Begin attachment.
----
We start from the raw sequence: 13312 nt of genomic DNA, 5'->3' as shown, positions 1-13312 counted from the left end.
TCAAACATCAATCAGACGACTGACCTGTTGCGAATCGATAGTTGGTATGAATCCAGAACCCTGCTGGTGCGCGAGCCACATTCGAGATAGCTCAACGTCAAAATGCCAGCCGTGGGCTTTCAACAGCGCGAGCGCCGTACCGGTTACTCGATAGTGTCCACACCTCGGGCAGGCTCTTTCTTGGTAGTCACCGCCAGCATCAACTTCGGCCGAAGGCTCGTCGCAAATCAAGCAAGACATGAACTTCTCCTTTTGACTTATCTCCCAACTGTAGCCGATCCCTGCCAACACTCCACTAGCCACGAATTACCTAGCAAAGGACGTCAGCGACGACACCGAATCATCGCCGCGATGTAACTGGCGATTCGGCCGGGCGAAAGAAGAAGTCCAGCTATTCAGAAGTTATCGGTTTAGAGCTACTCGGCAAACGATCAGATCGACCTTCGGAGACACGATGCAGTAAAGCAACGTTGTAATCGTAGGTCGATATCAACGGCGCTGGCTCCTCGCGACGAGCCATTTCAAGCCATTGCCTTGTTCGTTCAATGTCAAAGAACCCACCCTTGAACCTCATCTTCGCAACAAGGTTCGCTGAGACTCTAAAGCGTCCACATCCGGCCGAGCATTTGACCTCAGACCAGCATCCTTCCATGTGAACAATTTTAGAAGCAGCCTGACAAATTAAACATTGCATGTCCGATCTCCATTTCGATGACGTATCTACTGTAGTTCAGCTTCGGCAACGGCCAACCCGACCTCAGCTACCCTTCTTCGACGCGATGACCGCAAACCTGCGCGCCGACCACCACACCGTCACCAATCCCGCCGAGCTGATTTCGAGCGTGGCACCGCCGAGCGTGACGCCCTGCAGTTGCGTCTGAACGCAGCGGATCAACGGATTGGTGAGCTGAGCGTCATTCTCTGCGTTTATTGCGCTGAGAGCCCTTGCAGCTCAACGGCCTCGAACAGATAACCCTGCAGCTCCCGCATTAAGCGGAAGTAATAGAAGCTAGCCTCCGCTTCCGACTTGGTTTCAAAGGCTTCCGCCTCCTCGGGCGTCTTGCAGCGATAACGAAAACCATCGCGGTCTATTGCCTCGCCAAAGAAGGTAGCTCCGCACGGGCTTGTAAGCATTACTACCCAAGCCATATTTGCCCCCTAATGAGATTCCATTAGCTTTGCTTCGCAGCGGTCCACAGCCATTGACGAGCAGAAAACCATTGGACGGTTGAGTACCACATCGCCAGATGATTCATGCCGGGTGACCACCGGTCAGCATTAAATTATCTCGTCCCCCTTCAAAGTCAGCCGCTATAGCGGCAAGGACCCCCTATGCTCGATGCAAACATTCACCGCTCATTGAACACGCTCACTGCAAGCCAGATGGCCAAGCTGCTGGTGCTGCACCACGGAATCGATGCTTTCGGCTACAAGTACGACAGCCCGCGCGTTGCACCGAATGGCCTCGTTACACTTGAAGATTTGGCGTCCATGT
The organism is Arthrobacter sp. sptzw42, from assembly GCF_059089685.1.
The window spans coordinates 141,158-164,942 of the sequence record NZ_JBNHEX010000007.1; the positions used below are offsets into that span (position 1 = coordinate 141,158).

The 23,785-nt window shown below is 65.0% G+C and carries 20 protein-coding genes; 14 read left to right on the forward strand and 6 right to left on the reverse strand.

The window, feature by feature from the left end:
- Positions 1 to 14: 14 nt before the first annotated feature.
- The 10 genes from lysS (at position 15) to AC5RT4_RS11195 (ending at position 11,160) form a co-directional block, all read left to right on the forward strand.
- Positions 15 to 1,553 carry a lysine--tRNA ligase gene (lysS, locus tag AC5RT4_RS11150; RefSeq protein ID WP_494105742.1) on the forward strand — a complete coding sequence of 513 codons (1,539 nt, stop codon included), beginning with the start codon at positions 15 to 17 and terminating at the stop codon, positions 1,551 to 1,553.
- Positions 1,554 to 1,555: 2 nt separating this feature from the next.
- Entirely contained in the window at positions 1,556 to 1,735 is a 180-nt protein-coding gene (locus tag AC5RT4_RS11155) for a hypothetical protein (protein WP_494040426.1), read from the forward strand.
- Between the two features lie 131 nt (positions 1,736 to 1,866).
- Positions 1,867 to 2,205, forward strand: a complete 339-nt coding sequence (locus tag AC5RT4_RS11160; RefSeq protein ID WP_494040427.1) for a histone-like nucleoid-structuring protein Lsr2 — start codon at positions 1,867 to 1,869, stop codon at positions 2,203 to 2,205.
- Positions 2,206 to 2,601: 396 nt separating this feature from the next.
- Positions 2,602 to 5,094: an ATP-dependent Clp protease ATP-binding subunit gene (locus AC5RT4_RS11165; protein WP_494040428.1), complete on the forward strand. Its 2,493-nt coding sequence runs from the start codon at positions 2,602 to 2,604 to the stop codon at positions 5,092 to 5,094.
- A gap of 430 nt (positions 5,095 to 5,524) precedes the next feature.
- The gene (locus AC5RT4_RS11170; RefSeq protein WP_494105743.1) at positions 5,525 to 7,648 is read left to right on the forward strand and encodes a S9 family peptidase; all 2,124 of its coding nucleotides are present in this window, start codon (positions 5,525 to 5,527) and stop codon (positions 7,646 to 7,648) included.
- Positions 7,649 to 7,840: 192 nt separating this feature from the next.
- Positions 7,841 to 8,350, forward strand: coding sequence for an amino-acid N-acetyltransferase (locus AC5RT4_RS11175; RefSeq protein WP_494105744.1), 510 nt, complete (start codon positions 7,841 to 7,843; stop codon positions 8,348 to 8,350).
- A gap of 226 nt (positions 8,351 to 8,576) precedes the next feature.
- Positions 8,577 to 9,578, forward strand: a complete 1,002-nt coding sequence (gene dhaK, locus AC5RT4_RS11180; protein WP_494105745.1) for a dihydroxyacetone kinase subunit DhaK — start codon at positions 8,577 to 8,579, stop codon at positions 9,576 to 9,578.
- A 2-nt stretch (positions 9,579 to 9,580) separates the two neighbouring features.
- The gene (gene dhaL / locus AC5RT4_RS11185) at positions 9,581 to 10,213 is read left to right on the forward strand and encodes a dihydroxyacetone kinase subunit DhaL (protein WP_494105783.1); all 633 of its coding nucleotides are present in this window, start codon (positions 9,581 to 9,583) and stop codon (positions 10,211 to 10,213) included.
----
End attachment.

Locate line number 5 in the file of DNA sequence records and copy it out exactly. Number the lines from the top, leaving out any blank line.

The 23,785-nt window shown below is 65.0% G+C and carries 20 protein-coding genes; 14 read left to right on the forward strand and 6 right to left on the reverse strand.